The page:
Politics & Policy

North Dakota Seeks to Tax Pipeline Protesters Paid to Be There

According to the Washington Times, many of those who have traveled to demonstrate against the Dakota Access Pipeline have been paid for their time. And so North Dakota is gearing up to tax them. After the camp’s sudden growth last summer, a group of often unruly protesters has prompted both a police presence and a cleanup crew. Thus far, the state’s bill has hit $22 million.

Having received no help from the federal government, North Dakota needs to recoup some of those losses. Taxing these “water protectors” and the organizations (Sierra Club and Greenpeace, among others) that compensated them is part of how they hope to do it.

“It’s something we’re looking at. I can tell you I’ve had a number of conversations with legislators regarding this very issue,” said North Dakota tax commissioner Ryan Rauschenberger to the Washington Times. “[We’re] looking at the entities that have potential paid contractors here on their behalf doing work.”

Not only has the protest been a burden to law enforcement, but it also requires a massive cleanup operation. Reuters reports:

Dump trucks and heavy machinery rolled into the protest camp near the site of the Dakota Access Pipeline on Monday, and crews began filling large dumpsters with garbage that has accumulated, much of it now buried under snow.

 . . . 

Those involved said it was not an effort to destroy the camp, which sits on U.S. Army Corps of Engineers land, but a move to prevent waste contaminating water sources.

“I’m not going to run people’s camps over. I’m not going to take anyone’s property or do anything like that,” Hans Youngbird Bradley, a construction contractor from the Standing Rock Sioux tribe said during the meeting.

There are dozens of abandoned cars and structures as well as waste at the camp.

“It is paramount for public safety, and to prevent an environmental disaster, that the camps be cleared prior to a potential spring flood,” said North Dakota Governor Doug Burgum, a Republican who supports the completion of the pipeline, in a statement.

The irony is inescapable: A protest to ensure water purity has forced others to perform an actual environmental cleanup. After all that work, the least the professional protesters could do is properly file North Dakota tax forms.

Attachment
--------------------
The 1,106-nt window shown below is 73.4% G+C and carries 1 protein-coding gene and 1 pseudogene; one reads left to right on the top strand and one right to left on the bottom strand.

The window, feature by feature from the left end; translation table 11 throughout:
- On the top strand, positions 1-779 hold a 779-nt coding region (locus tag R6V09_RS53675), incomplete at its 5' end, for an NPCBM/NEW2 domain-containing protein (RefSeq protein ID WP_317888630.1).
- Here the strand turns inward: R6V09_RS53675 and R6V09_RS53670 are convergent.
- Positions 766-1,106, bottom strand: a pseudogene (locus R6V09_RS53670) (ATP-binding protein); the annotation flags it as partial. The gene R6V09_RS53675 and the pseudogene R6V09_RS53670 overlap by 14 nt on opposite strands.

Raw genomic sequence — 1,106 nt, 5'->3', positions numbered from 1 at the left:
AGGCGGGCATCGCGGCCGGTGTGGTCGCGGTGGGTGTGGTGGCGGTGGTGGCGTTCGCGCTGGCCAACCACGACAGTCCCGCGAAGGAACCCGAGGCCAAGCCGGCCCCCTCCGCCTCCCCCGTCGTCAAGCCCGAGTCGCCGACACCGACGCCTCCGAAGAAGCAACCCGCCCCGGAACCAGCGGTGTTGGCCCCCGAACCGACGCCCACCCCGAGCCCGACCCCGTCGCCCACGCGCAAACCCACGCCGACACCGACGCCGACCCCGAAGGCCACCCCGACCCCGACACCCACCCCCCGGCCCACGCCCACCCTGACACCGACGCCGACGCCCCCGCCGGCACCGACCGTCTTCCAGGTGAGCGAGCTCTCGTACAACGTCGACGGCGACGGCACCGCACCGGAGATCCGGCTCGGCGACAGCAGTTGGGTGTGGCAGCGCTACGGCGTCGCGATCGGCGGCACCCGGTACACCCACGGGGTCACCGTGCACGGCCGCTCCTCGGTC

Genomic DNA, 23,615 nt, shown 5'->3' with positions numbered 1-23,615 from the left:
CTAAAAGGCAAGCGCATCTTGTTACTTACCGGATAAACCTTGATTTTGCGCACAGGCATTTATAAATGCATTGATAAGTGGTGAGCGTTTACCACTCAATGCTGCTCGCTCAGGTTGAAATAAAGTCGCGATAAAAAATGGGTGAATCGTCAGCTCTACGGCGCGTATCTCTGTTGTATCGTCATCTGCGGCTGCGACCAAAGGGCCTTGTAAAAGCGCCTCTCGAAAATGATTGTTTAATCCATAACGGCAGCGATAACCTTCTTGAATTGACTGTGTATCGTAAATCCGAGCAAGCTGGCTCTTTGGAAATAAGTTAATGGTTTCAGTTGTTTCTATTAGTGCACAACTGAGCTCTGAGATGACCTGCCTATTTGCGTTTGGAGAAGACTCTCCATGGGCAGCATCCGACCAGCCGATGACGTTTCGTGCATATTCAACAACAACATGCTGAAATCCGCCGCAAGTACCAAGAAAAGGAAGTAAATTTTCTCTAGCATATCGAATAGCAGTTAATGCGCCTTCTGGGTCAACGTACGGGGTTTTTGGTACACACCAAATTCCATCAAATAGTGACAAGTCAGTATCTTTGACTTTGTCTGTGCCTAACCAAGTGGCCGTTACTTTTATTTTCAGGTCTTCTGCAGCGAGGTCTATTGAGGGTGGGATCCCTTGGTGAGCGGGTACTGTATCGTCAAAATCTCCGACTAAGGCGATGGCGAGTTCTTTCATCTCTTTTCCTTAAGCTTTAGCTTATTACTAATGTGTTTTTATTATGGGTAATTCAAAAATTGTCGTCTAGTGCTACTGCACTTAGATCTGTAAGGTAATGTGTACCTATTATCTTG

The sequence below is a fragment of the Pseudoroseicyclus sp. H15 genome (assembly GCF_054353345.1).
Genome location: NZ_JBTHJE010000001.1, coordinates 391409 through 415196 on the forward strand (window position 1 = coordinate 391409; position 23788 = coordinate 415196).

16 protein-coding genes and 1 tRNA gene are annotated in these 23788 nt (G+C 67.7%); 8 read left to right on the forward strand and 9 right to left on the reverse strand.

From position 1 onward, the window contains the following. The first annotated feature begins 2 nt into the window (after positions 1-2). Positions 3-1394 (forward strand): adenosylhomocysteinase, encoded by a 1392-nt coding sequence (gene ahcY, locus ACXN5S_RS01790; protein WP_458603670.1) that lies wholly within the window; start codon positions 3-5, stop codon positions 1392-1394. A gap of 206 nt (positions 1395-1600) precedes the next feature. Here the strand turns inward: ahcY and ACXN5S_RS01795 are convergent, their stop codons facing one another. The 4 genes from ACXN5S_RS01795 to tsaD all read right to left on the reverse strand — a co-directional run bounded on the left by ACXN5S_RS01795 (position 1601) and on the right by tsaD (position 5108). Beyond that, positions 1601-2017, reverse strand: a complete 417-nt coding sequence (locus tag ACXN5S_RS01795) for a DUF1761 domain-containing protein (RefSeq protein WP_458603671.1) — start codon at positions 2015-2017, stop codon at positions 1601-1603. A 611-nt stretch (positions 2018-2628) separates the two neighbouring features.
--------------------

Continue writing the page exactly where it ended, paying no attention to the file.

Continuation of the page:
Paul Crookston — Paul Crookston is a Collegiate Network fellow at National Review and a graduate of Gordon College, at which he studied history and communication. At Gordon he was managing editor of ...

Most Popular

Elections

Romney Is a Misfit for America

Mitt’s back. The former governor of Massachusetts and occasional native son of Michigan has a new persona: Mr. Utah. He’s going to bring Utah conservatism to the whole Republican party and to the country at large. Wholesome, efficient, industrious, faithful. “Utah has a lot to teach the politicians in ... Read More
Law & the Courts

What the Second Amendment Means Today

The horrifying school massacre in Parkland, Fla., has prompted another national debate about guns. Unfortunately, it seems that these conversations are never terribly constructive — they are too often dominated by screeching extremists on both sides of the aisle and armchair pundits who offer sweeping opinions ... Read More
U.S.

Fire the FBI Chief

American government is supposed to look and sound like George Washington. What it actually looks and sounds like is Henry Hill from Goodfellas: bad suit, hand out, intoning the eternal mantra: “F*** you, pay me.” American government mostly works by interposition, standing between us, the free people at ... Read More
Film & TV

Black Panther’s Circle of Hype

The Marvel Cinematic Universe (MCU) first infantilizes its audience, then banalizes it, and, finally, controls it through marketing. This commercial strategy, geared toward adolescents of all ages, resembles the Democratic party’s political manipulation of black Americans, targeting that audience through its ... Read More